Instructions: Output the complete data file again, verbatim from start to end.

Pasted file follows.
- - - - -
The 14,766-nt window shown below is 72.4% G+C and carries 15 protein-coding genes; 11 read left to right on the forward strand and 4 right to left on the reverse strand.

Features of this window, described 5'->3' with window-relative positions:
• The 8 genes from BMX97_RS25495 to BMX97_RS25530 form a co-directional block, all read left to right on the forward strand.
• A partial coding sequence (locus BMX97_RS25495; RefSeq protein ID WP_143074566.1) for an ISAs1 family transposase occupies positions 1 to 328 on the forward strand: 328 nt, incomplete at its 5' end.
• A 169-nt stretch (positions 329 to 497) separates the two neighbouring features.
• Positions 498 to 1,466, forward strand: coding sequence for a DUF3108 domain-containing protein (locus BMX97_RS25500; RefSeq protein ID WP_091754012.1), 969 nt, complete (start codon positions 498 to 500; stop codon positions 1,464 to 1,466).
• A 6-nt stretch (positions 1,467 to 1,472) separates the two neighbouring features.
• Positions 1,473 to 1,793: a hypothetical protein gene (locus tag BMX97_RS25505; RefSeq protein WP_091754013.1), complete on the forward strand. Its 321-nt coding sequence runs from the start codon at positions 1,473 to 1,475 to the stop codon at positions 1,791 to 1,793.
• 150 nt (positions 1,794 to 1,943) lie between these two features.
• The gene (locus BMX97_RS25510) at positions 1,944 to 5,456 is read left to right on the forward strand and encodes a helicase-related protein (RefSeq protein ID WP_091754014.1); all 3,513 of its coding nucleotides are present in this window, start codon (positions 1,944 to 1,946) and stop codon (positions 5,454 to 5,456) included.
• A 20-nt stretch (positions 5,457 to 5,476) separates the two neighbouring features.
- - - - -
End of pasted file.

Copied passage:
The 14,766-nt window shown below is 72.4% G+C and carries 15 protein-coding genes; 11 read left to right on the forward strand and 4 right to left on the reverse strand.

Features of this window, described 5'->3' with window-relative positions:
• The 8 genes from BMX97_RS25495 to BMX97_RS25530 form a co-directional block, all read left to right on the forward strand.
• A partial coding sequence (locus BMX97_RS25495; RefSeq protein ID WP_143074566.1) for an ISAs1 family transposase occupies positions 1 to 328 on the forward strand: 328 nt, incomplete at its 5' end.
• A 169-nt stretch (positions 329 to 497) separates the two neighbouring features.
• Positions 498 to 1,466, forward strand: coding sequence for a DUF3108 domain-containing protein (locus BMX97_RS25500; RefSeq protein ID WP_091754012.1), 969 nt, complete (start codon positions 498 to 500; stop codon positions 1,464 to 1,466).
• A 6-nt stretch (positions 1,467 to 1,472) separates the two neighbouring features.
• Positions 1,473 to 1,793: a hypothetical protein gene (locus tag BMX97_RS25505; RefSeq protein WP_091754013.1), complete on the forward strand. Its 321-nt coding sequence runs from the start codon at positions 1,473 to 1,475 to the stop codon at positions 1,791 to 1,793.
• 150 nt (positions 1,794 to 1,943) lie between these two features.
• The gene (locus BMX97_RS25510) at positions 1,944 to 5,456 is read left to right on the forward strand and encodes a helicase-related protein (RefSeq protein ID WP_091754014.1); all 3,513 of its coding nucleotides are present in this window, start codon (positions 1,944 to 1,946) and stop codon (positions 5,454 to 5,456) included.
• A 20-nt stretch (positions 5,457 to 5,476) separates the two neighbouring features.